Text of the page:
CINCINNATI — The bonus pool was extra deep at The Kroger Co. this year, as the company’s highest-paid bosses divvied up $7.5 million in cash awards for a “strong performance on adjusted earnings per share.”
The incentive payments enabled double-digit increases in overall compensation for the four highest-paid executives at Kroger, whose pay details were disclosed in a filing with the U.S. Securities and Exchange Commission this week.
- Kroger Co. CEO Rodney McMullen received a 19 percent raise to $11.7 million, including a $2.7 million bonus that was 7.5 times bigger than last year’s cash award.
- Chief Financial Officer Mike Schlotman got a 26 percent raise to $5.5 million, including his $1.4 million bonus that was 563 percent bigger than last year.
- Chief Operating Officer Michael Donnelly’s total pay increased 29 percent to $5.5 million, including a $1.3 million bonus that was 631 percent bigger this year.
- Chief Information Officer Chris Hjelm got a 34 percent raise to $4.5 million, powered by a $1.1 million bonus that was 560 percent bigger than last year.
- Senior Vice President Robert Clark received a $905,900 bonus as one element of his $4.5 million in total compensation. Clark's pay for prior years was not disclosed by the company. He was promoted last May to lead Kroger's supply chain, manufacturing and sourcing operations.
It was a year of transition for Kroger as it adapted to increasing competition from discounters like Walmart and Aldi while announcing big new technology investments to better compete against online rivals like Amazon Inc.
Under a series of initiatives it calls Restock Kroger, McMullen’s management team exceeded its goals with $1.1 billion in total cost reductions.
That enabled more than $3 billion in store-remodeling investments, the purchase of the meal-kits company Home Chef and a joint venture with British online retailer Ocado to open robot-powered warehouses to better enable home delivery.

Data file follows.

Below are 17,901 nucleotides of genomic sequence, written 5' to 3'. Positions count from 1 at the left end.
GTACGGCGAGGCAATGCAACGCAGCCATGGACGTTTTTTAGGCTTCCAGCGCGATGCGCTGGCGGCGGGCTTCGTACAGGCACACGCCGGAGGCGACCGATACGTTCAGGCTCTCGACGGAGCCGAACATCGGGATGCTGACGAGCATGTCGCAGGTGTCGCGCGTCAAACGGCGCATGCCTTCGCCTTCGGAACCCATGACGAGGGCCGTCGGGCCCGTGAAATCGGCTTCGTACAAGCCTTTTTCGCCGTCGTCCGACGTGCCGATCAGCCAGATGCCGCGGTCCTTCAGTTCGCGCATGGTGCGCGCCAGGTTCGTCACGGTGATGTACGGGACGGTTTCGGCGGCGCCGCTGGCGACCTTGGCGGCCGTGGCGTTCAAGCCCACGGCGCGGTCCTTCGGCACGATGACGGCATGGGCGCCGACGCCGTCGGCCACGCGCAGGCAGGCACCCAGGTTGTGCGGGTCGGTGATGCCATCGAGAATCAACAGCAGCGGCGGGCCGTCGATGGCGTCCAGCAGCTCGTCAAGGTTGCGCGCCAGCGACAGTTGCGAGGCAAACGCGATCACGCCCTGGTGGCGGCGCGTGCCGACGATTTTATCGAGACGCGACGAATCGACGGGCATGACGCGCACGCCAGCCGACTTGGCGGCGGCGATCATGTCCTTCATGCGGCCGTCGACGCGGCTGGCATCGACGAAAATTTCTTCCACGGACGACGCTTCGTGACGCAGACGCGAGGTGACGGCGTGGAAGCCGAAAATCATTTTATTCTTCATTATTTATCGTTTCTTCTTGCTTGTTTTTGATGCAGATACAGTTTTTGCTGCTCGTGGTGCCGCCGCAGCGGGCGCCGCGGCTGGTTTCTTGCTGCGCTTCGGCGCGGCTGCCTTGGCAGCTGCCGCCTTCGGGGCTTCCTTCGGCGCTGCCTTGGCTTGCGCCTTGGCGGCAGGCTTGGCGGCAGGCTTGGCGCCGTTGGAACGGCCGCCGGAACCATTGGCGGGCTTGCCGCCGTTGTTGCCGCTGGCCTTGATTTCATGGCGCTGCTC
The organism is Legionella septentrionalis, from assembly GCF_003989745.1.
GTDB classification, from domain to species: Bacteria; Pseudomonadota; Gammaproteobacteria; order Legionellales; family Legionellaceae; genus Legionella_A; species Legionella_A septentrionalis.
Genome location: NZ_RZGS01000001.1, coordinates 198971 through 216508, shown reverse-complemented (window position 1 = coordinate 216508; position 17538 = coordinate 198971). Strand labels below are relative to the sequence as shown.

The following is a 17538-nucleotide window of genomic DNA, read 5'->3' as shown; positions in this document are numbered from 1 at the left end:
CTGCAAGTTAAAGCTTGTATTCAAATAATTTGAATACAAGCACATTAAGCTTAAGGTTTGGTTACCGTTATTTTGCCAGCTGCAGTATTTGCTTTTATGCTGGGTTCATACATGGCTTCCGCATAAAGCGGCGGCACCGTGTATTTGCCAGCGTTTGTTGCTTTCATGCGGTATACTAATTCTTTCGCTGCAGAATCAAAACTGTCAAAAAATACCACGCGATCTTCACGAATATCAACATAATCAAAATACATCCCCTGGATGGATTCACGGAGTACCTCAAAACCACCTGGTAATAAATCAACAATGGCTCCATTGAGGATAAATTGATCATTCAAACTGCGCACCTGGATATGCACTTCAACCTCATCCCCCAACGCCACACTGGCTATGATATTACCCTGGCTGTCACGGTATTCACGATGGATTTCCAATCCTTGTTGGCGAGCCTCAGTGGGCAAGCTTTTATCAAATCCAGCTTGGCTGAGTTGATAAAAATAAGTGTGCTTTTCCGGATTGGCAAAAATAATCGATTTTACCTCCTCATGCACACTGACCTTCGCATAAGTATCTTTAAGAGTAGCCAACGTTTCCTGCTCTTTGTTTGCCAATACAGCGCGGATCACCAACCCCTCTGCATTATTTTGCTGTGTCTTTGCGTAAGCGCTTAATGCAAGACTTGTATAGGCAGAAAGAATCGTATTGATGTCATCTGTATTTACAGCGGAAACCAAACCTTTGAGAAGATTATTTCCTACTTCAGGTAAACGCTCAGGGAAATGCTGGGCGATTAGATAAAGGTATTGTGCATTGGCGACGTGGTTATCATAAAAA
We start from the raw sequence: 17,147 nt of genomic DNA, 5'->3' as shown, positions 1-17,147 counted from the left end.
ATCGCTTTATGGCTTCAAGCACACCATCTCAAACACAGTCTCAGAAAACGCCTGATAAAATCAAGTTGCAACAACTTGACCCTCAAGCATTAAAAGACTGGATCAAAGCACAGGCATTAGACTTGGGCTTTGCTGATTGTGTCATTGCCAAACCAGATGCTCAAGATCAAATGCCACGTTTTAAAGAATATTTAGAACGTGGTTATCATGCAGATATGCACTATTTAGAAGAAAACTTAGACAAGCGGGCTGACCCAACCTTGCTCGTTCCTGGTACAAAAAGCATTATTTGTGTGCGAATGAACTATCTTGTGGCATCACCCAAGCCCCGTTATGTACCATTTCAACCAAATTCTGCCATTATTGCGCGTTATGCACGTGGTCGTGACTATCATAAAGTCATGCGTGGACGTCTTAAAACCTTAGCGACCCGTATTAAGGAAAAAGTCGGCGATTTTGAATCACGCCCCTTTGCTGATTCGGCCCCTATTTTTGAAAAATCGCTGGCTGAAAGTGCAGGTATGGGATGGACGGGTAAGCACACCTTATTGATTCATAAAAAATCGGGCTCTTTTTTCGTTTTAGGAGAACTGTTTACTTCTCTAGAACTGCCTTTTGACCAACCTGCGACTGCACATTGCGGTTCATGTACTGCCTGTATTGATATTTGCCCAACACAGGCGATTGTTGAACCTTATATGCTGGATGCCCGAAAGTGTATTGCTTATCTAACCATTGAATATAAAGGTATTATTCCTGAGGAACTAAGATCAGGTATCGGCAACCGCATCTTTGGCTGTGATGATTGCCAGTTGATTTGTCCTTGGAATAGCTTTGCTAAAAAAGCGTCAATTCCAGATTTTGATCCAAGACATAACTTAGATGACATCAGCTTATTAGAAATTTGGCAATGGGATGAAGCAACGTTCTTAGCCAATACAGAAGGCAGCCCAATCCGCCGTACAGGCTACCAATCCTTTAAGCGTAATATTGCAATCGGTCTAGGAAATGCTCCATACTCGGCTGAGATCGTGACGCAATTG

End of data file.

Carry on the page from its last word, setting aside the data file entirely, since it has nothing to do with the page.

Analysts have questioned whether Kroger can manage the reinvestment without hurting its operating profits, but the company has promised a $400 million improvement in that metric by 2020. Operating profit, or gross revenue minus expenses, excludes costs like interest, taxes and depreciation to give investors a better idea of how much it actually costs to run a business.
In previous years, Kroger has used net operating profit as it’s the “performance metric” tied to bonuses. But Kroger’s board changed that approach in 2018, in a move that boosted bonus awards.
“During the first year of Restock Kroger, our business plan anticipated a reduction in net operating profit, so we substituted earnings per share for the 2018 annual bonus plan to better motivate our associates,” Kroger’s filing states. “The actual annual cash bonus percentage payout for 2018 reflects strong performance on adjusted earnings per share and performance below business plan objectives on identical supermarket sales.”
Kroger achieved 1.2 percent growth in identical supermarket sales, which measures growth in stores that remain open without remodeling or relocating for five consecutive quarters. Kroger’s performance in that category was “below business plan objectives,” according to the Kroger filing.
A third factor in determining cash bonus is not fully explained because it measures performance objectives that the company considers “competitively sensitive.”
McMullen’s 19 percent increase in total compensation was comparable to the increase in median pay for the company. This is the second year that Kroger has been required by the SEC to reveal pay details on the employee who stands at the midpoint of all paychecks. This year’s median employee made $24,912 at Kroger, an 18 percent increase over last year. McMullen’s pay was 483 times that median employee’s, according to Kroger’s filing. That’s also an improvement over last year’s CEO pay ratio of 547 times the median employee.